“He is a prime example of a predator, and I want the court to know this (plea agreement) angers me,” Walls said. “He deserves a lot more.”

“I take this plea bargain to avoid a third strike,” Rivas said. Turning to Walls, who was sitting a few feet away in the courtroom, Rivas then smiled, the newspaper reported, and said, “Oh, by the way, does that mean I got four balls and a walk?”

Rivas and another man were arrested after the Aug. 12, 1997, incident in which four people allege they were held at gunpoint — with one claiming to be bound at the hands and feet — and grilled for three hours about a missing necklace belonging to another man’s girlfriend.

After his arrest, Rivas had several run-ins with other inmates at the Yakima County jail, the newspaper reported. Rivas was investigated by corrections officers, who said they had evidence the tattooed inmate had smuggled a shank, or small knife, into his jail cell, the newspaper said. However, no weapon was ever found.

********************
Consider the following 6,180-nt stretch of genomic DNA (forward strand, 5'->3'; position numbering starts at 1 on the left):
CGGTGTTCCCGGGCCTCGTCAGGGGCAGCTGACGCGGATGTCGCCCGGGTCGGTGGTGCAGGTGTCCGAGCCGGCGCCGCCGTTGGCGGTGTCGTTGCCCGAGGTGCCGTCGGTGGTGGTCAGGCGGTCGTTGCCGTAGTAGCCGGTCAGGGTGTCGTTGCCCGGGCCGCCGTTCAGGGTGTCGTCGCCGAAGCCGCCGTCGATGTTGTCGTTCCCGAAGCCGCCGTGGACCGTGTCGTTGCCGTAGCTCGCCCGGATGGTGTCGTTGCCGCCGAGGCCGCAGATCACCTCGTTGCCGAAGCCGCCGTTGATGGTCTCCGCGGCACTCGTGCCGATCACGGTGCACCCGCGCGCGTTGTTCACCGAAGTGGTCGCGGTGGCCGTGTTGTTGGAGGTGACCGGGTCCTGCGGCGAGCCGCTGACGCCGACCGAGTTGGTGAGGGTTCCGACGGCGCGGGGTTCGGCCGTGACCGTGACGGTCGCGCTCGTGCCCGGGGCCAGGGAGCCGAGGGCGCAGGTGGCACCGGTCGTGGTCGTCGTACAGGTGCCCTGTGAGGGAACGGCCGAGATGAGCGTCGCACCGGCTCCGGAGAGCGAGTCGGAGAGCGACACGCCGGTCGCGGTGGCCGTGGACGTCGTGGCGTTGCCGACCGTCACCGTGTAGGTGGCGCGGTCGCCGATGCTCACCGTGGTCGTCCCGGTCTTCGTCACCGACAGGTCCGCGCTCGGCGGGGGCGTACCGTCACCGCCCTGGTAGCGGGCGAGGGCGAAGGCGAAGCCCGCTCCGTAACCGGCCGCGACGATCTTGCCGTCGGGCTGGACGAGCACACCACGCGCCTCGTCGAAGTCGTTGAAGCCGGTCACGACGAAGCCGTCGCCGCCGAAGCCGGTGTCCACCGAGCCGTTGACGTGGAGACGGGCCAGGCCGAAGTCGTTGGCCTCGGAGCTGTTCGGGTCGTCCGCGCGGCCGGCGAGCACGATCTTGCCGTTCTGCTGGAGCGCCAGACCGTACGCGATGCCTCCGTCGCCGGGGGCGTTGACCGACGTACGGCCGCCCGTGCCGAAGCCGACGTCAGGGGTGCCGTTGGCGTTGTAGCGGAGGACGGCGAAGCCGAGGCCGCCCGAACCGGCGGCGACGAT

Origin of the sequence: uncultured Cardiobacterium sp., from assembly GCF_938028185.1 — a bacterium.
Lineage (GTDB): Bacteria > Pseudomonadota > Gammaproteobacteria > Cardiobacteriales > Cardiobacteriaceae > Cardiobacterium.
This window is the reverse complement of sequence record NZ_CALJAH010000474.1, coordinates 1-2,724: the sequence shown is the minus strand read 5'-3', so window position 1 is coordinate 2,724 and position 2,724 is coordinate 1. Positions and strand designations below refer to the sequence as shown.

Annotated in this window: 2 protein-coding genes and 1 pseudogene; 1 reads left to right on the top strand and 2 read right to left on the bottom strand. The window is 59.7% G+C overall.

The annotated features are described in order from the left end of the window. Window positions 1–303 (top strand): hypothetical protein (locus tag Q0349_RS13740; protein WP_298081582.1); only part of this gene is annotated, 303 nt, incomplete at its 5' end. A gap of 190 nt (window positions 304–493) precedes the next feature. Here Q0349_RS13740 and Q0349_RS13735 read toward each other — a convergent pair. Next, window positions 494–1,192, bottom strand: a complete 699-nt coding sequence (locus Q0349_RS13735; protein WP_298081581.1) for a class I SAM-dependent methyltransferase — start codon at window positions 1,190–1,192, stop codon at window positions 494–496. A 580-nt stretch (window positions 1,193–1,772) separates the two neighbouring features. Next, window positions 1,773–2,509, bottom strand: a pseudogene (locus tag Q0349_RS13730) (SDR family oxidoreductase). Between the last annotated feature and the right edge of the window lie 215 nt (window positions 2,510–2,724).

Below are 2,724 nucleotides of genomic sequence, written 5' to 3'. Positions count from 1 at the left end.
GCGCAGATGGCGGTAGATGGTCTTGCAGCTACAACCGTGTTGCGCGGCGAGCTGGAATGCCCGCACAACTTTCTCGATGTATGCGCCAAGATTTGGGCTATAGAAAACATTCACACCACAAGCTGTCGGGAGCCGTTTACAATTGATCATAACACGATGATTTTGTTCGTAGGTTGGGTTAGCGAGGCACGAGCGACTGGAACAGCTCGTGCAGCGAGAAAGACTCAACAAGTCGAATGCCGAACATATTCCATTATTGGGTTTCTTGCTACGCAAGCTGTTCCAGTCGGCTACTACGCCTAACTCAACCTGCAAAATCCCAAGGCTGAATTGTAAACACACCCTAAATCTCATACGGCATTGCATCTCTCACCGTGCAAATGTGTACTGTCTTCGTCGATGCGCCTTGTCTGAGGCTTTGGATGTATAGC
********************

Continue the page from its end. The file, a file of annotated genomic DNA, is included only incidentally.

Hourslong standoff

On Thursday evening, canvassing the area for witnesses to a weapon offense, police approached the home near East Fir Street and North Laventure Road “with the intention of knocking on the door,” Cammock, the police lieutenant, told reporters Friday afternoon.

Then shots were fired, he said. McClaughry was struck and fell to the ground.

Other officers quickly brought him to a safe area, authorities said, though the exact locations of the wounded officer and the gunman during the shooting remain unclear. Also unclear is if, or to what extent, the initial report of a weapon offense is connected to what unfolded later, State Patrol Sgt. Leary said.

For hours after the shooting, while the officer was in surgery at Harborview after being airlifted from Skagit Valley Hospital, the shooter remained barricaded in the home and continued to fire shots.

Gunshots could be heard as television reporters broadcast live from the scene for their late news programs.